Interview with New Executive Director Hedy Nuriel
LLLI Board of Directors
From: LEAVEN, Vol. 40 No. 1, February-March 2004, p. 21.
Last year the La Leche League International Board of Directors conducted a successful search for a new Executive Director (ED). At the end of 2003 we announced the hiring of Hedy Nuriel. On January 5, 2004, Hedy began her work as LLLI ED. In order for all of you to get to know Hedy a little better, here is an email "interview" that Hedy and I did in December.
Susan: What excites you about the LLLI Mission?
Hedy: Twenty-seven years ago, I learned the benefits of breastfeeding, both for the health of my children and for the closeness it brought to our relationship. I believe that every child deserves the healthy start that only breastfeeding can give. I believe that children deserve the opportunity to grow up with the nutrients they can only get from mother’s milk. I also believe that the bond formed between the nursing baby and mother will provide the support they need for future mental and physical well being.
For the past 23 years, I have worked with women and children who live daily with abuse and fear and I have strongly fought for the right of all women and children to live violence free lives. I look forward now to working to improve women’s and children’s lives in a nurturing and fundamental way.
Susan: How do you feel about working with 6,000 volunteers who are passionate about the LLLI Mission?
Hedy: Since working with the over 6,000 Leaders will be a fresh and exciting experience, I hope I can bring some new ideas that have been successful in other arenas. The volunteers have given so much of their lives to the cause of breastfeeding and the improvement of women’s and children’s lives. I hope together we can spread the word, and bring more new mothers into the fold.
Susan: Hedy, you mentioned people have been telling you stories about their experiences with LLL. Would you share here one of your favorites?
Hedy: Here is one of my favorite stories, quoted from an email sent to me by an employee at my previous agency, HAVEN.
I wanted to tell you that I’ll always be proud to say that I worked under you here at HAVEN. I know that you are going on to a wonderful organization. My life has been touched personally by La Leche League. When I was a newborn (and the last of four children), my mother was no longer able to breastfeed. Turned out that I was severely allergic to everything but human milk and became very sick. It was coordinated through La Leche League that a breastfeeding woman two hours away pumped enough milk for me and the postman delivered the milk a couple times a week when the chartered mail plane came in. That’s what kept me alive for the first several months of life. My whole life, I’ve heard my mother talk about what a wonderful organization La Leche League is. I just wanted to share a personal story about my experience with them. Good luck, I wish you all the best!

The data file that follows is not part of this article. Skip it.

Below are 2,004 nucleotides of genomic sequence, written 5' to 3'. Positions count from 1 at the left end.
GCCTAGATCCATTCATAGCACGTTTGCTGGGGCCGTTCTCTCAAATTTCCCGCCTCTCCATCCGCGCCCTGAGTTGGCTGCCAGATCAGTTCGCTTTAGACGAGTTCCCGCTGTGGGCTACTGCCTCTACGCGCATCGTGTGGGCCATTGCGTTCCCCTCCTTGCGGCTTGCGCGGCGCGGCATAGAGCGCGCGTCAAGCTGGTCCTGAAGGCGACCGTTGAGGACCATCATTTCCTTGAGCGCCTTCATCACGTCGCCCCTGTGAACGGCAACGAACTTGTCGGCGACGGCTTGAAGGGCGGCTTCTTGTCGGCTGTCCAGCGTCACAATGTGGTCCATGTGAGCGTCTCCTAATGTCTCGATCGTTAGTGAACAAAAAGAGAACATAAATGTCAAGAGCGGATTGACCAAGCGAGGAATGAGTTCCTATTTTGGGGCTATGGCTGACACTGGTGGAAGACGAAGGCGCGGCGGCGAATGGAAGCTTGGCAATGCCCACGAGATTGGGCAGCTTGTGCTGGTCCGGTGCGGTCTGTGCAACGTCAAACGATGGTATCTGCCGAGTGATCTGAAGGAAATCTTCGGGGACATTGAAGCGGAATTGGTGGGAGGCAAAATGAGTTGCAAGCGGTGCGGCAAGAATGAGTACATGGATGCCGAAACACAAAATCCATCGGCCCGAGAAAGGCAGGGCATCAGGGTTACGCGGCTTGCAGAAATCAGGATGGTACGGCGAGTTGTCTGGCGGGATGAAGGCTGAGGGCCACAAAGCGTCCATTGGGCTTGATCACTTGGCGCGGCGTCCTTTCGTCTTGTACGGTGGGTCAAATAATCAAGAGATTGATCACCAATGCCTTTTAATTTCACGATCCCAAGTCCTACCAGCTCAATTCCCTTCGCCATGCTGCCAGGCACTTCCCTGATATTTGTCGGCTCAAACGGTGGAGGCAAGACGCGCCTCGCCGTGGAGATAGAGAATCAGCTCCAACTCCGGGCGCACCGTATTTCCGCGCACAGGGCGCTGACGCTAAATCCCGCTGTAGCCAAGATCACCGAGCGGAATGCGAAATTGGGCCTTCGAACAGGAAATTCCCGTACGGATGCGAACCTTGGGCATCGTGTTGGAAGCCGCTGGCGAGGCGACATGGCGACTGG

Susan: Not everyone knows that LLL exists. What are some ways you would like to help "spread the word" about who we are and what we do?
Hedy: I have lots of ideas. Of course, I don’t know what has been tried or what is already in place. One idea that I had was to develop a curriculum for high school classes. Even if Leaders were able to go into the classroom for one hour in the 12th grade, the message could be presented. I would love to see a way that we could reach young people, before they have children, to tell them about the benefits, and in the future they may turn to us when the time comes.
I am also interested in working with low-income women and employed women. When I worked in a shelter for battered women, we very seldom had women come in who were breastfeeding. Not only was it expensive to buy formula, but the mothers would often prop the bottle up by using a towel. So, these babies were deprived of not only the benefits of mother’s milk but the warmth of the contact only a mother could give. They were torn away from their homes and all that was familiar to them. Had their mothers been breastfeeding, at least they would have been calmed by the closeness and stability that nursing provides.
As for employed mothers, I think that there are many ways we can reach out to them. Many corporations have child care on site. We could reach out to those women as well.
Susan: Is there anything else you would like to share with the LLL community?
Hedy: As a young mother living in Israel, I was hungry for the support of other women who thought and believed as I did. It was hard to find 27 years ago. Like so many "developing" countries, as Israel was back then, women wanted to do what was considered modern. Breastfeeding was not the modern thing to do. I wanted to do what was best for my child and I knew from reading and experience that "modern" isn’t always "best." I sought out and found a small group of women, other Americans, who thought as I did, and gave me the support I needed to keep going. I was fortunate that my sister sent me THE WOMANLY ART OF BREASTFEEDING, and I was able to prepare myself for the experience. When I gave birth to my first son, I was in a ward of 10 women. I was the only one who could breastfeed without pain! The doctors in the hospital wanted the new mothers to breastfeed, but none of them had received any guidance prior to the birth, and were unprepared and uninformed. My experience of breastfeeding my two sons continues to be one of my fondest memories.
Thank you to Hedy for taking the time to answer these questions for the readers of LEAVEN. We in the LLL community are all looking forward to a long and productive relationship with Hedy.